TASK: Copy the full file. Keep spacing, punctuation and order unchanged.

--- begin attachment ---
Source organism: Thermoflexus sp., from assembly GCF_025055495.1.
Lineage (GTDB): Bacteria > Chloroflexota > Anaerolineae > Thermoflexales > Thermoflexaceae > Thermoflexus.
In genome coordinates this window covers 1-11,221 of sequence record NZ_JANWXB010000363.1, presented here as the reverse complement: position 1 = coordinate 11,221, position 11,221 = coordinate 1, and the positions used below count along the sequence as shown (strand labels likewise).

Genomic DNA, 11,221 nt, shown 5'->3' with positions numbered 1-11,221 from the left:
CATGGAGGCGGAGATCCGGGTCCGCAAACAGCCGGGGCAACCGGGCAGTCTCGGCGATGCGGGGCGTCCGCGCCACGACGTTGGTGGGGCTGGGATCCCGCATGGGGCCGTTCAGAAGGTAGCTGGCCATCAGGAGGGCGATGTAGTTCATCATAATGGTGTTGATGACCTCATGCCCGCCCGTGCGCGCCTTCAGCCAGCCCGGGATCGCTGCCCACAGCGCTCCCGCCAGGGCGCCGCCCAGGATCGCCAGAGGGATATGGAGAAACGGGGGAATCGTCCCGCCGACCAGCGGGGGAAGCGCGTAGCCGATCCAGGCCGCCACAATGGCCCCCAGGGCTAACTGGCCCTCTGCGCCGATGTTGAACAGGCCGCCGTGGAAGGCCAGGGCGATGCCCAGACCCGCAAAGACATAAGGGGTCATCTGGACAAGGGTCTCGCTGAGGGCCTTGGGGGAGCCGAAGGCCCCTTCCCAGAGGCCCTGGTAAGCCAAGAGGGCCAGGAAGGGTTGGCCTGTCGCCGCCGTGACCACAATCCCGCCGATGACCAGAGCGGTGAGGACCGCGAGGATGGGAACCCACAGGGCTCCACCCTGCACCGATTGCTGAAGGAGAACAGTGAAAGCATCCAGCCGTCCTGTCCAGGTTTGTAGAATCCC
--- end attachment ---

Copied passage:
Source organism: Thermoflexus sp., from assembly GCF_025055495.1.
Lineage (GTDB): Bacteria > Chloroflexota > Anaerolineae > Thermoflexales > Thermoflexaceae > Thermoflexus.
In genome coordinates this window covers 1-11,221 of sequence record NZ_JANWXB010000363.1, presented here as the reverse complement: position 1 = coordinate 11,221, position 11,221 = coordinate 1, and the positions used below count along the sequence as shown (strand labels likewise).

Genomic DNA, 11,221 nt, shown 5'->3' with positions numbered 1-11,221 from the left:
CATGGAGGCGGAGATCCGGGTCCGCAAACAGCCGGGGCAACCGGGCAGTCTCGGCGATGCGGGGCGTCCGCGCCACGACGTTGGTGGGGCTGGGATCCCGCATGGGGCCGTTCAGAAGGTAGCTGGCCATCAGGAGGGCGATGTAGTTCATCATAATGGTGTTGATGACCTCATGCCCGCCCGTGCGCGCCTTCAGCCAGCCCGGGATCGCTGCCCACAGCGCTCCCGCCAGGGCGCCGCCCAGGATCGCCAGAGGGATATGGAGAAACGGGGGAATCGTCCCGCCGACCAGCGGGGGAAGCGCGTAGCCGATCCAGGCCGCCACAATGGCCCCCAGGGCTAACTGGCCCTCTGCGCCGATGTTGAACAGGCCGCCGTGGAAGGCCAGGGCGATGCCCAGACCCGCAAAGACATAAGGGGTCATCTGGACAAGGGTCTCGCTGAGGGCCTTGGGGGAGCCGAAGGCCCCTTCCCAGAGGCCCTGGTAAGCCAAGAGGGCCAGGAAGGGTTGGCCTGTCGCCGCCGTGACCACAATCCCGCCGATGACCAGAGCGGTGAGGACCGCGAGGATGGGAACCCACAGGGCTCCACCCTGCACCGATTGCTGAAGGAGAACAGTGAAAGCATCCAGCCGTCCTGTCCAGGTTTGTAGAATCCC